The benefits of Jagos’ setup far outweigh the effort it took to put it together. “It’s taken me a while to build it the way I like it, but I’m now in a comfortable spot where everything is connected, and I can recall things instantly.”
Inspiration and Performance
Like many of the artists who have inspired the project, Brothertiger exists on stage as well as in the studio. Still, there are challenges to bringing nuanced electronic music alive in performance.
“Honestly, it’s hard to bring an engaging show to people as a solo electronic artist. We’ve all heard someone talk about how they saw a guy ‘perform’ a show by just standing in front of a laptop and pressing play. That’s a stigma that I’ve been trying to combat for my live show.”
Like his studio rig, Jagos relies on Ableton on tour and enjoys the possibilities it offers for creating a dynamic live show. “It’s able to clock external synths on the fly,” he says. “I run my vocals through it and add effects to them in varying amounts. I can trigger sections and loop things whenever I want. You can also control moving lights with it, which is something I’m considering for next year.”
As with his recording setup, the show is constantly evolving and growing in complexity. “The more I tour, the bigger I want the show to get, and the more I want to be doing myself instead of having a backing track or something.”
Reading the Stars
While music remains his primary passion, Jagos looks to other mediums to expand his mind. He professes a love of science fiction authors like Arthur C. Clarke. “Clarke’s Rama series has had a major impact on me. His attention to detail and use of actual science are what draw me in. Little details like that make those stories so real. I also love Stanislaw Lem. Return from the Stars and The Cyberiad are some of my favorites.”
These literary interests aren’t relegated to speculative fiction either. “I also enjoy war memoirs and history books. I’ve been reading a few Vietnam memoirs recently.”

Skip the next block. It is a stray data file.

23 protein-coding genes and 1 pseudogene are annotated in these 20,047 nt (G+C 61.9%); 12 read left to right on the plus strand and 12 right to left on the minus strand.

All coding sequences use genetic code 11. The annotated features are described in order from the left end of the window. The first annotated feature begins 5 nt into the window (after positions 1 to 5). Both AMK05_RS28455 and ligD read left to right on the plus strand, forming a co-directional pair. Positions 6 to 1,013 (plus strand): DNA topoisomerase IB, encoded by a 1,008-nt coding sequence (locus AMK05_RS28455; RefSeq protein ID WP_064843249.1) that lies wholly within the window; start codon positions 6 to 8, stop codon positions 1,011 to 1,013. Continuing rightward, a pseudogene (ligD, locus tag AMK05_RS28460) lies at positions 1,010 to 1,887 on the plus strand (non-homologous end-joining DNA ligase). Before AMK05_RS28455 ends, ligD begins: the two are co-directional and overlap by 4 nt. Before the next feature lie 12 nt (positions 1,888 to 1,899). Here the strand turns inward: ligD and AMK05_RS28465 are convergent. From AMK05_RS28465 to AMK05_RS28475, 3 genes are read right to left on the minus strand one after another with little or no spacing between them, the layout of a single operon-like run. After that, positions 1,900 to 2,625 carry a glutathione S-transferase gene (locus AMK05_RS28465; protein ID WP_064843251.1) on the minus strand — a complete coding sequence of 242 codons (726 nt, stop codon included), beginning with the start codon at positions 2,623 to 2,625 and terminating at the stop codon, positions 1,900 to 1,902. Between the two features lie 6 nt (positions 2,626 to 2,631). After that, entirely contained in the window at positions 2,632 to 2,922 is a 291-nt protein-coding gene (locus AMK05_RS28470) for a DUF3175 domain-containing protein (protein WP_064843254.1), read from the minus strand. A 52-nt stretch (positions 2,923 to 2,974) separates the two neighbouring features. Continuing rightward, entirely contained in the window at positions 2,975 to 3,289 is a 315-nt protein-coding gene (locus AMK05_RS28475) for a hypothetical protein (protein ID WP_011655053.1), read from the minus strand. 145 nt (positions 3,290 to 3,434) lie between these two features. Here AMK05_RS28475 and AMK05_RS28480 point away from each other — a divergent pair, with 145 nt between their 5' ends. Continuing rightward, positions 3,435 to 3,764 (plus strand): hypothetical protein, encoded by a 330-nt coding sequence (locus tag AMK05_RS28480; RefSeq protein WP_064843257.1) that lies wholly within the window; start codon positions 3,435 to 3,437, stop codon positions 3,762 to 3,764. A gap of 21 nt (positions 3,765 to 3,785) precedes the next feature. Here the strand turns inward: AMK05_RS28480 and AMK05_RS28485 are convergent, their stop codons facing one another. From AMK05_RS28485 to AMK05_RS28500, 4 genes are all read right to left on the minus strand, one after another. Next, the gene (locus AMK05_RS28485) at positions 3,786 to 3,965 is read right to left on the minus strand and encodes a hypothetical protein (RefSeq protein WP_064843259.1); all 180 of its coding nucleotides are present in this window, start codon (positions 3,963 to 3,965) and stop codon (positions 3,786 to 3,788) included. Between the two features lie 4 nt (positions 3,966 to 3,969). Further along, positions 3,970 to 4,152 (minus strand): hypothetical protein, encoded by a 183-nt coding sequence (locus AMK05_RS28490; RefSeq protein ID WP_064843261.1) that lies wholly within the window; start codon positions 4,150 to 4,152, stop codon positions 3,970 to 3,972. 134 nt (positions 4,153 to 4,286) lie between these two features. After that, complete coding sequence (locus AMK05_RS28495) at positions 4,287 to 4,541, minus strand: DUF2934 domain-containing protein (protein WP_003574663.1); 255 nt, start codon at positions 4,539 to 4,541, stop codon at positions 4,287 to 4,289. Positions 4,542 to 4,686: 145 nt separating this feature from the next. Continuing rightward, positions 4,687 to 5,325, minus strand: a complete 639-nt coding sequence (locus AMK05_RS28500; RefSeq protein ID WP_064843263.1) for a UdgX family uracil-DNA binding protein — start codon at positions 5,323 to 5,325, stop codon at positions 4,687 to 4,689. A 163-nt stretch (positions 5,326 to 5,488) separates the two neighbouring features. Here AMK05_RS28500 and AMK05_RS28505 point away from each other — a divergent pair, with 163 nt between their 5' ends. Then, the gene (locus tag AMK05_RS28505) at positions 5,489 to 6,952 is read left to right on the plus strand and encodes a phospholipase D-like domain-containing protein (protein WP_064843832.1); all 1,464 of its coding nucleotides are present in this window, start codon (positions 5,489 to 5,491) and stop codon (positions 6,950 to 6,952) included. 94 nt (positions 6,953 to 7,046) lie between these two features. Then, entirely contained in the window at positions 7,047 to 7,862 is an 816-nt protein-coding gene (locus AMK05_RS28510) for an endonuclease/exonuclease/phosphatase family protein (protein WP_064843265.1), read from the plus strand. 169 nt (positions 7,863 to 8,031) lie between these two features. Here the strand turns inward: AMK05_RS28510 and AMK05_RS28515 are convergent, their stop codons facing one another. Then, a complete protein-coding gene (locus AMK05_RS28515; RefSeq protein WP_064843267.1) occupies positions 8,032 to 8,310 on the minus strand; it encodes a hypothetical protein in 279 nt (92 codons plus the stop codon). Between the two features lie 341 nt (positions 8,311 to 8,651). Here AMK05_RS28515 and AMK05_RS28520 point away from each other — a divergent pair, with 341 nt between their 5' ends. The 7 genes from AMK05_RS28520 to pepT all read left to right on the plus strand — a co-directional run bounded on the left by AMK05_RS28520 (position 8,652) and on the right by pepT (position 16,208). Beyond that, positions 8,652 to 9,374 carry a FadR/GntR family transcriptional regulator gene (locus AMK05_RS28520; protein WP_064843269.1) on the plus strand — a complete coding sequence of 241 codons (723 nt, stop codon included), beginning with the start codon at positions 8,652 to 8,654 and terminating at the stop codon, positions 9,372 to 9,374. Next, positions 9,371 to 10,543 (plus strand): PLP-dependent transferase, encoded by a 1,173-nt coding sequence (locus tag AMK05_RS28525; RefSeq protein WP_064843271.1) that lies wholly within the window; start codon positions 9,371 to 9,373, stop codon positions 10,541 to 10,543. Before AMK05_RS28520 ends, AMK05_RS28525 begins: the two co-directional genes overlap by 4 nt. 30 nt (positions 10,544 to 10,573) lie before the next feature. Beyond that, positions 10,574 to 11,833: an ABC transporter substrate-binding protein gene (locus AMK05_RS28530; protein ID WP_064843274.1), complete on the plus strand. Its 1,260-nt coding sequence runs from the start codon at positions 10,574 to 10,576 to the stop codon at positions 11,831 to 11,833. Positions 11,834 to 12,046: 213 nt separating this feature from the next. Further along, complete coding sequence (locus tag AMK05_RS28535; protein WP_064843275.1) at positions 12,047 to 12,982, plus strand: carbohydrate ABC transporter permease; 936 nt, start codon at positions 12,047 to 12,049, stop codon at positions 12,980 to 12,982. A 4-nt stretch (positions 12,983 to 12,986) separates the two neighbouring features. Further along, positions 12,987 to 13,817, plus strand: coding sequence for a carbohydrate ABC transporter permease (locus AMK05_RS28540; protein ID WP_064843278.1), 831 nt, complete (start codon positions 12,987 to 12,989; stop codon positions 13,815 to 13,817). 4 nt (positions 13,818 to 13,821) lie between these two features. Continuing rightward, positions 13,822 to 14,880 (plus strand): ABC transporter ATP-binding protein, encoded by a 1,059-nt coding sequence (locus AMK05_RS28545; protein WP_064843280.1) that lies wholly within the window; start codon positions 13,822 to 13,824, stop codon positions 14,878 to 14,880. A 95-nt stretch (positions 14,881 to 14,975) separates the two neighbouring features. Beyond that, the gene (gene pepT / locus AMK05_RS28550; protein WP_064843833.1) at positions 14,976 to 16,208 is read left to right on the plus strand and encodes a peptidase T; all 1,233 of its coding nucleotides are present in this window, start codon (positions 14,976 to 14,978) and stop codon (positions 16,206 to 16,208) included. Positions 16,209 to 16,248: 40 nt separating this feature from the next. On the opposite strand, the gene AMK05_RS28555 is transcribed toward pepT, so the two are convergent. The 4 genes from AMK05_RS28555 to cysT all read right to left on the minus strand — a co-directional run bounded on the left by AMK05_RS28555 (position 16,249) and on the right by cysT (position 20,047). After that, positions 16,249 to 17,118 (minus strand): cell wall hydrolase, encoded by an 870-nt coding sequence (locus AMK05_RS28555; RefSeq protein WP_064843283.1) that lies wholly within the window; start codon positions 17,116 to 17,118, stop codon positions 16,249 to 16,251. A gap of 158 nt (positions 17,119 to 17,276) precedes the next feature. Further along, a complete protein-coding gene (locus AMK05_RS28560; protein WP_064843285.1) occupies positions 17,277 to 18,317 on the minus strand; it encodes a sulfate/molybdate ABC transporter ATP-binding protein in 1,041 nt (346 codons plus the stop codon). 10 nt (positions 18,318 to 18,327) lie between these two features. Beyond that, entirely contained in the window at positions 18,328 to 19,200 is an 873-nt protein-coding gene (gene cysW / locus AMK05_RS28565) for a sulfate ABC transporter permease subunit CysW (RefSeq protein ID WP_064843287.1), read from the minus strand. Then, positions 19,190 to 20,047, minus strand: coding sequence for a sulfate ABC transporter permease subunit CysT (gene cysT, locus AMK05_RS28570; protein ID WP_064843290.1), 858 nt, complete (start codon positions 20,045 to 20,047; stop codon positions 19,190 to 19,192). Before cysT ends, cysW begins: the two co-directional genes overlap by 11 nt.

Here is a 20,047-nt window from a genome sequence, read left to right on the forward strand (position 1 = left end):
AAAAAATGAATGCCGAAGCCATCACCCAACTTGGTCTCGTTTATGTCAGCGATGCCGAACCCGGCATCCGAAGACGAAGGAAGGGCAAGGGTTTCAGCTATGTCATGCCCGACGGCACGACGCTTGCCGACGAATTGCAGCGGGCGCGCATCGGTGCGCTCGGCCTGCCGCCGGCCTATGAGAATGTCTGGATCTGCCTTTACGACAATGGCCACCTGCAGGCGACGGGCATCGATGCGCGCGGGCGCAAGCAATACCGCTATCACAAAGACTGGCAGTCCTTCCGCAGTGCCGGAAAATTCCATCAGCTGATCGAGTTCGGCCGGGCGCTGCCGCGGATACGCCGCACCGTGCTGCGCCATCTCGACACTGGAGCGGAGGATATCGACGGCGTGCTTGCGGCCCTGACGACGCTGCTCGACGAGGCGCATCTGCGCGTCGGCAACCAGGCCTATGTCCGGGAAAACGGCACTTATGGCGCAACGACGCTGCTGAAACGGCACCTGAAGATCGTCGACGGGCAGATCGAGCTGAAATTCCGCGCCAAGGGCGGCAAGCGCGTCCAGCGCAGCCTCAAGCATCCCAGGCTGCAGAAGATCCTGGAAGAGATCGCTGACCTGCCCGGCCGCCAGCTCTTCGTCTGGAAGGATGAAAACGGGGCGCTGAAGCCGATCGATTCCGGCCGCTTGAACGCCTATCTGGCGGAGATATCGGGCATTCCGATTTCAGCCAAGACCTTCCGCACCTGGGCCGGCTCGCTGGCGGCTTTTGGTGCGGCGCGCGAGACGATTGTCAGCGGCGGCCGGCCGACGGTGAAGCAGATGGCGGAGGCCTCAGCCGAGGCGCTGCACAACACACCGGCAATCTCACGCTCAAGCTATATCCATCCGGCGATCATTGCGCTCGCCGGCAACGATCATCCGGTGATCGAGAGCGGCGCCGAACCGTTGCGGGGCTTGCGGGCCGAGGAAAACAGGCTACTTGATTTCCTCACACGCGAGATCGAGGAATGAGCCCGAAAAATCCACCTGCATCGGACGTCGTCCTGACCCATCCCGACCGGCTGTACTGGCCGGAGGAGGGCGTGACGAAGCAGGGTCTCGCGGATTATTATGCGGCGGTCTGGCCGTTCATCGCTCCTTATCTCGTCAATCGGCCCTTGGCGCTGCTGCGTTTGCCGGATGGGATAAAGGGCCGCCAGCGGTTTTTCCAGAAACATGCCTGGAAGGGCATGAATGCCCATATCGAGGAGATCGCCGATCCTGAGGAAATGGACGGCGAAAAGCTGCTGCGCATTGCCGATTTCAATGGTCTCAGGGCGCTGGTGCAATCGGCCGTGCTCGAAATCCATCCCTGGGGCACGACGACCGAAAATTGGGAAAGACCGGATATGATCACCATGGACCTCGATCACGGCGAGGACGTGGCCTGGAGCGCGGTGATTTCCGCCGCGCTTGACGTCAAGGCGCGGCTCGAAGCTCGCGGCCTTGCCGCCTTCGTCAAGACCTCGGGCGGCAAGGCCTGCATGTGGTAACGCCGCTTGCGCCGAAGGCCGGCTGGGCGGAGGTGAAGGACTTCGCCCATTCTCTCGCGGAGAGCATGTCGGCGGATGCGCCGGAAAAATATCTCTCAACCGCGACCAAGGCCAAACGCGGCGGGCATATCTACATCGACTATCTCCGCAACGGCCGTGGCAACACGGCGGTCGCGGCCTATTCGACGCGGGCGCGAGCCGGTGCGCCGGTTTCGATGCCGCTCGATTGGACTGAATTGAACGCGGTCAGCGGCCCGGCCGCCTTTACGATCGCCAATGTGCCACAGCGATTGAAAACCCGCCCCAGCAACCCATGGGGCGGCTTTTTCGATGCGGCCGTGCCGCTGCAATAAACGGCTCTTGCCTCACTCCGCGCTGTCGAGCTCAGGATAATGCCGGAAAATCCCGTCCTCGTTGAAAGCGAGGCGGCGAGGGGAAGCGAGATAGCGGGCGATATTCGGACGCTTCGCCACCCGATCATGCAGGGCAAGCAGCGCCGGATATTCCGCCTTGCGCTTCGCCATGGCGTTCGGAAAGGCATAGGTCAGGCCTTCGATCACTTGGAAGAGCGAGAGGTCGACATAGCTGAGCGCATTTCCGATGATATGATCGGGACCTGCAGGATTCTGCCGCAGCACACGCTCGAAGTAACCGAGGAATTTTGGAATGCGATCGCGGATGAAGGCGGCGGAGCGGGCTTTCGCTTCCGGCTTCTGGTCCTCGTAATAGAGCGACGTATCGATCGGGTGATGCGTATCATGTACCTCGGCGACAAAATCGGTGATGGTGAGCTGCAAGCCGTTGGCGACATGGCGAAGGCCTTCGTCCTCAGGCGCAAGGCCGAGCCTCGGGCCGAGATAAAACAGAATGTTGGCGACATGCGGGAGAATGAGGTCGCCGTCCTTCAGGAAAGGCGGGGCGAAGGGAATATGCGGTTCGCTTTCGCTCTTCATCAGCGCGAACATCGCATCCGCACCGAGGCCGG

An Origin Tale
His own Ohio background makes for a unique origin story. “It was an interesting place to grow up. A lot of people find it surprising that I’m from Ohio and make the kind of music that I make, but I have a lot of stories from growing up there that have made their way into my music.”
The mysterious moniker, Brothertiger, comes from another key influence. “As a kid, I loved The Jungle Book. When I started making music in a solo capacity, the name just made sense.”
Vintage Vibes and Fresh Possibilities
Bridging the past and present in much the same way as his music, Brothertiger created an entire Roland Cloud patch collection inspired by his vintage Roland gear. “I started by creating presets based on actual settings I use on the hardware versions,” he says. “I’ve got a JUNO-106, an SH-2, and a JX-3P, so creating presets for those emulations was fairly simple.
Patch creation even resembles his songwriting process in the way it takes shape. “From there, I just explored the synths deeper and found some really interesting sounds.”
The wealth of possibilities virtual synths offer is leading to new sounds, some of which may appear on Brothertiger’s forthcoming full-length. “The fact that they’re digital emulations allows for interesting creative automation,” he offers. “I’ve been using a few of the sounds on the new material I’m working on. I love my actual JUNO-106, but having a digital version where I can control more automation really opens up the possibilities.”